An eclipse

description below

“The irradiated head of George IV in profile to the left, is almost covered by the darkly shaded head of Wellington, which is almost full-face, but glaring to the right with fierce yet apprehensive melancholy. From this darkened mask slants down and to the right a broadening shadow which passes across a terrestrial globe at the base of the design, covering an island inscribed ‘England’, but leaving ‘Ireland’ (right) unobscured. The rays from the King’s head, only a few of which are covered by the shadow, extend to the margins and illuminate the edge of a border of dark cloud.”–British Museum online catalogue.

  • Printmaker: Phillips, John, active 1825-1831, printmaker.
  • Title: An eclipse [graphic] : lately discoverd in the Georgium Sidus, and quite unexpected by any of the astronomers / A. Sharpshooter fec.
  • Publication: London : Pub. by S.W. Fores, 41 Piccadilly, 1829.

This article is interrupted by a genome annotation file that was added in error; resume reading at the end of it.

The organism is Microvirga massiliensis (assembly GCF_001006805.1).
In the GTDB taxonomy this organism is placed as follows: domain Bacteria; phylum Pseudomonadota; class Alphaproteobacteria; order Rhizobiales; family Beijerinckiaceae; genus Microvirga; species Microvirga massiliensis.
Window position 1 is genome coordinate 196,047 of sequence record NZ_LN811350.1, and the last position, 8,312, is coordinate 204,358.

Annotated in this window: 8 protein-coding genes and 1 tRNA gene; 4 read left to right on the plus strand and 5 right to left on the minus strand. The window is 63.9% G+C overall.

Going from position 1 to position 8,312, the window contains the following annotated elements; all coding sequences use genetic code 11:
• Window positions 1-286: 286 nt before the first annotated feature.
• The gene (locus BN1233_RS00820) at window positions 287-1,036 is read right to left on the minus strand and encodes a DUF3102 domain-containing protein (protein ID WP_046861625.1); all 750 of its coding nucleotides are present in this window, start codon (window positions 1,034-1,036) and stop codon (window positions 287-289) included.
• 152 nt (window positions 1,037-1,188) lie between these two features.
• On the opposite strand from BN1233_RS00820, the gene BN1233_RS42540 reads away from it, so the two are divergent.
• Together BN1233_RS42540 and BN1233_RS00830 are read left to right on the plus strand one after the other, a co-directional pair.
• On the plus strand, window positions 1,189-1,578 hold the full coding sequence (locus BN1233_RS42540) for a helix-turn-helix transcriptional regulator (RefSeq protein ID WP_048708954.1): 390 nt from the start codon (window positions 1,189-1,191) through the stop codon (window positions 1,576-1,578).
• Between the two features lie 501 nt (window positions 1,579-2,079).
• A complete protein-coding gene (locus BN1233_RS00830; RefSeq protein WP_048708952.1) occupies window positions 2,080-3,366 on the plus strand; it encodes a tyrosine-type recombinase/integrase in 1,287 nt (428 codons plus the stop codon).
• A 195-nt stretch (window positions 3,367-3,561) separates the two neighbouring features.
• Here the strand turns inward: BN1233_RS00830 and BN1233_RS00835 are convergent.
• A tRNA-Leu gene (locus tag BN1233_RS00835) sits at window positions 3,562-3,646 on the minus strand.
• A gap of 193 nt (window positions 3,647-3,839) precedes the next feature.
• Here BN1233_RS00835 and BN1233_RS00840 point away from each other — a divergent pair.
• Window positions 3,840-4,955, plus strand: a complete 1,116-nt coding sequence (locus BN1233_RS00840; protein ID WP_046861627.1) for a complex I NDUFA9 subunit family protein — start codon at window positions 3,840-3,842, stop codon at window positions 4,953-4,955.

Catalog Record

829.06.00.02+

Acquired November 2020

The old proprietors advice

description below

“Prince Leopold (right), in uniform, puts his head through a glassless aperture in a window in the door of his ‘Grecian Establish[ment]–Co[burg]’, to look intently at a fat Turk who stands in profile to the right, elaborately dressed and holding a long pipe with smoking bowl. The door, partly cut off by the right margin, is flanked by a Corinthian pillar and set in a wall on which are placards: ‘This . Shop!!! will shortly open under entire new Management–Vivant [sic] Rex’; a Union Jack poster (partly covered); the Russian eagle, and a fleur-de-lis, the two last inscribed ‘Loan’. The Turk: ‘What have you taken the Shop? well if you take my advice you will not give Your Customers too much Credit for I can tell you they are a queer set to deal with by the bye they nearly ruined me–and mind that you look sharp after your Shopmen’.”–British Museum online catalogue.

  • Printmaker: Heath, William, 1795-1840, printmaker.
  • Title: The old proprietors advice [graphic] / William Heath.
  • Publication: [London] : Pub. April 10, 1830, by T. McLean, 26 Haymarket, [10 April 1830]

Catalog Record

830.04.10.01+

Acquired November 2020

A comfortable thing to be king of Greece

description below